of libya. >>> on the border. a rare look at the daily game of cat and mouse that the u.s. is fighting against drug smugglers. >>> "america at the crossroads." tonight why america's losing some of the best and brightest and how to keep them here. >>> and tired of it all. alarming news about a problem that impairs our economy, our health, our jobs, actually puts us in danger. health, our jobs, actually puts us in danger. "nightly news" begins now. captions paid for by nbc-universal television >>> good evening. the president of the united states is now on record. the longtime libyan leader needs to leave and change must now come to libya. this is how the president put it at the white house today. >> let me just be very unambiguous about this. colonel gadhafi needs to step down from power and leave. that is good for his country. it is good for his people. it's the right thing to do. >> of course, that brings us to the question about how to do that, how to finish what the libyan uprising has started. there's growing support for a so-called no-fly zone, but the defense secretary continues t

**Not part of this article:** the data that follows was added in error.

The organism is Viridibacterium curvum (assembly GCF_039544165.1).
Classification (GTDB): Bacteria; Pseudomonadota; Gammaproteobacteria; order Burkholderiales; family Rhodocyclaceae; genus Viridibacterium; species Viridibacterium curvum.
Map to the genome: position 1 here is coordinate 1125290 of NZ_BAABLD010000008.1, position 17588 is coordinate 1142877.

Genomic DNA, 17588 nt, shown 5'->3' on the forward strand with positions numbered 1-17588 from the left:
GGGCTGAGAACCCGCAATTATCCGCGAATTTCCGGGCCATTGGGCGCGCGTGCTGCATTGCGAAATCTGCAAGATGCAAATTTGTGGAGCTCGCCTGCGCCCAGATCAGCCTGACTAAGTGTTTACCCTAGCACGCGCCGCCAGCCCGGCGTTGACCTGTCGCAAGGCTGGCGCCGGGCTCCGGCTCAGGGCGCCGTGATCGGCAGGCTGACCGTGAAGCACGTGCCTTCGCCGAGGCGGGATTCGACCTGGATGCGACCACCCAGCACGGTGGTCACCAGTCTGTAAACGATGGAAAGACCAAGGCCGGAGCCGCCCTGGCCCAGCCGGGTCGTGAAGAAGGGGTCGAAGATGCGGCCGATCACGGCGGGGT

, fighting on the ground and western attacks from the air, and we talk to the u.s. general in charge. >>> under control. a new breed of air traffic controllers taking over with fresh questions about safety still in the air. >>> and hanging tough. brave new worries about the crippled nuclear plant, but we find survivors of the japanese disaster giving everyone a lesson in resilience. "nightly news" begins now. captions paid for by nbc-universal television >>> good evening. i'm lester holt in tonight for brian williams. for a seventh straight day the u.s. and its allies bombarded targets in libya, still trying to break the back of moammar gadhafi's assault on rebel-held cities. the u.s. for its part says it's prepared to take a back seat, but exactly what the ultimate goal is and even who's in charge of this operation are still somewhat ill defined tonight. nato says it plans to take full command, but is still seeking consensus on a military strategy. in a moment we'll hear from the general in charge of u.s. forces there, but first to the ground where rebels are taking their own fight